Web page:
Thursday, September 27, 2018

Repealing National's constitutional outrage

Back in 2012, Peter Atkinson and Cliff Robinson won the right to be paid for caring for their disabled children, in the landmark Atkinson & Others v Ministry of Health. National's response was the New Zealand Public Health and Disability Amendment Act (No 2), rammed through under urgency, which removed the right of people to challenge such unlawful discrimination in court. The act was an affront to the rule of law and a direct attck on all our rights. Now, as part of a law change to provide proper payment to family caregivers, Labour is repealing it:

The Government will repeal a disability law described as a "shame on society" and overhaul its policy on paying families who care for their disabled loved ones.

Health Minister David Clark and associate minister James Shaw announced the decision today, after a long campaign by families and human rights groups for fairer treatment.

Clark said Cabinet had agreed to consider changes to the way it pays families - a policy known as Funded Family Care - with options and timeframes for changes to be presented to ministers later this year.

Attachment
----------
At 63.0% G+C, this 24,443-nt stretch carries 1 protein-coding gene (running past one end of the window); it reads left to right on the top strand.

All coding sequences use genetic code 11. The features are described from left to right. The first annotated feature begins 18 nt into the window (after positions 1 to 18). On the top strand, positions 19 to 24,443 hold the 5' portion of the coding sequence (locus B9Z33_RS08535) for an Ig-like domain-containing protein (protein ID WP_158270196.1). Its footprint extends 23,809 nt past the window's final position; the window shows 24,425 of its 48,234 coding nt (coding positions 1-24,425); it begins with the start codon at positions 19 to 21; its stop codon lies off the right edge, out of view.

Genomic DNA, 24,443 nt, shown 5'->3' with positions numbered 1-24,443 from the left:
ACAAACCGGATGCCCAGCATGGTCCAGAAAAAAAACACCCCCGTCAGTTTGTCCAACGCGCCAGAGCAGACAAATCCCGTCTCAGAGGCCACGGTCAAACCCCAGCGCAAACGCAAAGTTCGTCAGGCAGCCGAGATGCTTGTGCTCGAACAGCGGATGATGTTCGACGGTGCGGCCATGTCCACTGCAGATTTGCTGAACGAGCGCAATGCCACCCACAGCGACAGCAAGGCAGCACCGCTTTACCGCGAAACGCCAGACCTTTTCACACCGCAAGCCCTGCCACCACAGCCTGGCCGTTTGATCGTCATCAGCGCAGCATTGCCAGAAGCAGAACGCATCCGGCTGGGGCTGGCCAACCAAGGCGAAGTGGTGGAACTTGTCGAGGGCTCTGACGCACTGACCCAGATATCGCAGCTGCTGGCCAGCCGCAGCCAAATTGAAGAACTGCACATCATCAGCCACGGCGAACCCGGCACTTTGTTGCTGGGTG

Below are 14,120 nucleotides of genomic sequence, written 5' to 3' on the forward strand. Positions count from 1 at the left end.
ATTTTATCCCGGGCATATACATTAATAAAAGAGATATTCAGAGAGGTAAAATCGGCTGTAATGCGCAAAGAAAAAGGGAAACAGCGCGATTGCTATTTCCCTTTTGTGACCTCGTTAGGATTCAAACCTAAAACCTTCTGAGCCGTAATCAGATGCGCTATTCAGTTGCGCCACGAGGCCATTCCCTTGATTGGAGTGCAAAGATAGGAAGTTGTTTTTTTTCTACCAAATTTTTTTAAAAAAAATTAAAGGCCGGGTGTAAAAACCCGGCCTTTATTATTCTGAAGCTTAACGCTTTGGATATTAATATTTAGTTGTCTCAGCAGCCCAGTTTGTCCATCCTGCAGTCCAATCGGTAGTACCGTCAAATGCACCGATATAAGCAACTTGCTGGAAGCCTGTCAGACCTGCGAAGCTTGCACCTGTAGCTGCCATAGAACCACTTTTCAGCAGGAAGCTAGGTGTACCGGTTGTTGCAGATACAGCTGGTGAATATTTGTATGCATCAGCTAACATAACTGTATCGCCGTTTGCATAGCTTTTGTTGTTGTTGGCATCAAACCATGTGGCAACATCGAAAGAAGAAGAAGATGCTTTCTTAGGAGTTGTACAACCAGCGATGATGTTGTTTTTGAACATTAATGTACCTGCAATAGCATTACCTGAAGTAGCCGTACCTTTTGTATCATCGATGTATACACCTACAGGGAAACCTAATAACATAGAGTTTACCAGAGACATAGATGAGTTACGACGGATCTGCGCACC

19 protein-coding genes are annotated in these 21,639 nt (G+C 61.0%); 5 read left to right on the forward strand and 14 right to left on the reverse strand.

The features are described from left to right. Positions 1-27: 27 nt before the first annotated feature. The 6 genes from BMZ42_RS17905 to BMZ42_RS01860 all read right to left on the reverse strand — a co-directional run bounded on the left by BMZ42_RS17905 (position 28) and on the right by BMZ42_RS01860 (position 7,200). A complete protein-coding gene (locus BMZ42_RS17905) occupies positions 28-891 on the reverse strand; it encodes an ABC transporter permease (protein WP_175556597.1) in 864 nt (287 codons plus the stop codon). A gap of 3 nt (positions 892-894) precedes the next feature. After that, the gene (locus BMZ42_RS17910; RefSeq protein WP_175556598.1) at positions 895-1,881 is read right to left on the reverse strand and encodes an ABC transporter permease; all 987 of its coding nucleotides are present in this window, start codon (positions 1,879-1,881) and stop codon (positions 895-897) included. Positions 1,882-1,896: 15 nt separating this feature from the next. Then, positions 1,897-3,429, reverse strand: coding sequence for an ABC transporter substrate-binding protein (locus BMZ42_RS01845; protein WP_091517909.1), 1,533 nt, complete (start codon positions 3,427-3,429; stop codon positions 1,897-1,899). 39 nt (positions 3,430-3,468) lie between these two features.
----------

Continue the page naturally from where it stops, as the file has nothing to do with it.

Ideally, that would mean spouses and parents could be paid for looking after their disabled family members -currently they are not - and payments would be fairer and easier to access.

It also agreed to repeal Part 4A of the NZ Public Health and Disability Act, which underpins the policy, and also bans families taking discrimination cases about it to court.

Good. As constitutional expert Andrew Geddis notes in the article, the law was constitutionally outrageous and needed to go. Denying people access to the courts because they keep winning is the sort of thing that happens in tyrannies, and has no place in New Zealand.

But while we're on the subject of repealing constitutional outrages, how about that prisoner voting ban?